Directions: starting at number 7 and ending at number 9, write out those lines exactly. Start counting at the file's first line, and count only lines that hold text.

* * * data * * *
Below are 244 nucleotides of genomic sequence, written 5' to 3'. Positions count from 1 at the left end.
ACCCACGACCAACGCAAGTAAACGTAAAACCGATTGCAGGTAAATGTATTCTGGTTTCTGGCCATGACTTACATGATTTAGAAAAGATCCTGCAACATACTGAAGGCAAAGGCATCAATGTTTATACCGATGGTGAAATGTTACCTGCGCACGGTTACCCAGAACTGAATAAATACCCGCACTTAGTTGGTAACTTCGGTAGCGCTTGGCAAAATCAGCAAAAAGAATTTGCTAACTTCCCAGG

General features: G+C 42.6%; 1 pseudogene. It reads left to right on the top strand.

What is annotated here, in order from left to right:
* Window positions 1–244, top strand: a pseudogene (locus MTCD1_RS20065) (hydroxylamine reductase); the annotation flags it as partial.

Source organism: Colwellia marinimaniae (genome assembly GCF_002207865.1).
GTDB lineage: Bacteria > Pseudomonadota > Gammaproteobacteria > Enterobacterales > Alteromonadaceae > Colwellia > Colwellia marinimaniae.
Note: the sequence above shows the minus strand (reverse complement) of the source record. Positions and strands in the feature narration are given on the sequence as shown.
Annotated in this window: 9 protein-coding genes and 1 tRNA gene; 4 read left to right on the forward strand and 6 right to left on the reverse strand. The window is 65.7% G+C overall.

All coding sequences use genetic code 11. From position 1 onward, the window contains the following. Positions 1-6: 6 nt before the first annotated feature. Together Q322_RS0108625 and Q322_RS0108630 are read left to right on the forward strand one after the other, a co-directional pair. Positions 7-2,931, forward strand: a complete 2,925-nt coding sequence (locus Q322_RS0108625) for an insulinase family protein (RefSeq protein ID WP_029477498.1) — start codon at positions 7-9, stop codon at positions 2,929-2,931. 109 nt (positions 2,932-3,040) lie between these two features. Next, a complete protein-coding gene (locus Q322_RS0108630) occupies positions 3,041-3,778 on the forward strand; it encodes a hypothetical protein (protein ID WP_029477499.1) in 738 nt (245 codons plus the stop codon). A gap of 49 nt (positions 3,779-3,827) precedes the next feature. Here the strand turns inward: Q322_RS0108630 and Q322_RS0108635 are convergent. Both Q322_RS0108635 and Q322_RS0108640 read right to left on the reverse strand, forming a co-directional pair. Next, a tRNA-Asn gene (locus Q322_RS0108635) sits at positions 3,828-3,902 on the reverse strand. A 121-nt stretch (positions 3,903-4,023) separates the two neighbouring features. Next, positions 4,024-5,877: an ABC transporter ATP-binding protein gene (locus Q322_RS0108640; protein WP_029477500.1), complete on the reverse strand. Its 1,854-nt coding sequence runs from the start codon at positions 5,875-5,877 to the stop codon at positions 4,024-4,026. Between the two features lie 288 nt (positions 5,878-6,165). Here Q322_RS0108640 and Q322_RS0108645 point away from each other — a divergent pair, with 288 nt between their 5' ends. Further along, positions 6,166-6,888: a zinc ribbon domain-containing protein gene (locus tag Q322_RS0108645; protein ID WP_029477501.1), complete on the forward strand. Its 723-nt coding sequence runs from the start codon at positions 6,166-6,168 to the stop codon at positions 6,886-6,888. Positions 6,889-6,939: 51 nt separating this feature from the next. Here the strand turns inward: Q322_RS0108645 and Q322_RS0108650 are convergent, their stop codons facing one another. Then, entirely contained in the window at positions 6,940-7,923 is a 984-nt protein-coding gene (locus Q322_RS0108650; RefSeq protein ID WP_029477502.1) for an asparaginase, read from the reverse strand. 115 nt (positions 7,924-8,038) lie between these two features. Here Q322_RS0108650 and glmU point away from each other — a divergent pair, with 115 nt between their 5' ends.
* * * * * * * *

GTDB lineage: Bacteria > Pseudomonadota > Gammaproteobacteria > Enterobacterales > Alteromonadaceae > Colwellia > Colwellia marinimaniae.
Note: the sequence above shows the minus strand (reverse complement) of the source record. Positions and strands in the feature narration are given on the sequence as shown.
Annotated in this window: 9 protein-coding genes and 1 tRNA gene; 4 read left to right on the forward strand and 6 right to left on the reverse strand. The window is 65.7% G+C overall.